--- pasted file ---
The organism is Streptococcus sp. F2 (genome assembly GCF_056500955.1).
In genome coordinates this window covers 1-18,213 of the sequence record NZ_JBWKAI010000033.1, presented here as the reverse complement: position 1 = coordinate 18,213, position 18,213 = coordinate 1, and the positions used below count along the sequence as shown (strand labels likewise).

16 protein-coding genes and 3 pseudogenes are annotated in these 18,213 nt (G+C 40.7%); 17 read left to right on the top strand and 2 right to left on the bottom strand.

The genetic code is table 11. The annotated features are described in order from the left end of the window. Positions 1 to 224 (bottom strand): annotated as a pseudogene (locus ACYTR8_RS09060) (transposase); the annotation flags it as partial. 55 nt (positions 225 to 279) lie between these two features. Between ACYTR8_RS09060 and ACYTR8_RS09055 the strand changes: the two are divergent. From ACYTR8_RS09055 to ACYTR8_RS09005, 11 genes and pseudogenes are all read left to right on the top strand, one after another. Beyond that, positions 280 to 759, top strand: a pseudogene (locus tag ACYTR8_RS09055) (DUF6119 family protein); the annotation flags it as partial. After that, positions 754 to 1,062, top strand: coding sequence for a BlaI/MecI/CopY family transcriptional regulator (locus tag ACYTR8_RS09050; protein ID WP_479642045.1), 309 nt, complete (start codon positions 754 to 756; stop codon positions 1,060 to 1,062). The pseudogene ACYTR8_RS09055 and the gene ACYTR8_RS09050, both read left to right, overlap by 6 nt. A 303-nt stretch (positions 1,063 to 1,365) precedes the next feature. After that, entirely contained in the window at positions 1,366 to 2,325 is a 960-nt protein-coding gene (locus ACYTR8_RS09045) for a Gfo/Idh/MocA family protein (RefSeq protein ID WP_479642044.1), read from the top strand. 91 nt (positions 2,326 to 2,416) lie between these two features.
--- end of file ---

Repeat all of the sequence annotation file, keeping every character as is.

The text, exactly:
The organism is Streptococcus sp. F2 (genome assembly GCF_056500955.1).
In genome coordinates this window covers 1-18,213 of the sequence record NZ_JBWKAI010000033.1, presented here as the reverse complement: position 1 = coordinate 18,213, position 18,213 = coordinate 1, and the positions used below count along the sequence as shown (strand labels likewise).

16 protein-coding genes and 3 pseudogenes are annotated in these 18,213 nt (G+C 40.7%); 17 read left to right on the top strand and 2 right to left on the bottom strand.

The genetic code is table 11. The annotated features are described in order from the left end of the window. Positions 1 to 224 (bottom strand): annotated as a pseudogene (locus ACYTR8_RS09060) (transposase); the annotation flags it as partial. 55 nt (positions 225 to 279) lie between these two features. Between ACYTR8_RS09060 and ACYTR8_RS09055 the strand changes: the two are divergent. From ACYTR8_RS09055 to ACYTR8_RS09005, 11 genes and pseudogenes are all read left to right on the top strand, one after another. Beyond that, positions 280 to 759, top strand: a pseudogene (locus tag ACYTR8_RS09055) (DUF6119 family protein); the annotation flags it as partial. After that, positions 754 to 1,062, top strand: coding sequence for a BlaI/MecI/CopY family transcriptional regulator (locus tag ACYTR8_RS09050; protein ID WP_479642045.1), 309 nt, complete (start codon positions 754 to 756; stop codon positions 1,060 to 1,062). The pseudogene ACYTR8_RS09055 and the gene ACYTR8_RS09050, both read left to right, overlap by 6 nt. A 303-nt stretch (positions 1,063 to 1,365) precedes the next feature. After that, entirely contained in the window at positions 1,366 to 2,325 is a 960-nt protein-coding gene (locus ACYTR8_RS09045) for a Gfo/Idh/MocA family protein (RefSeq protein ID WP_479642044.1), read from the top strand. 91 nt (positions 2,326 to 2,416) lie between these two features.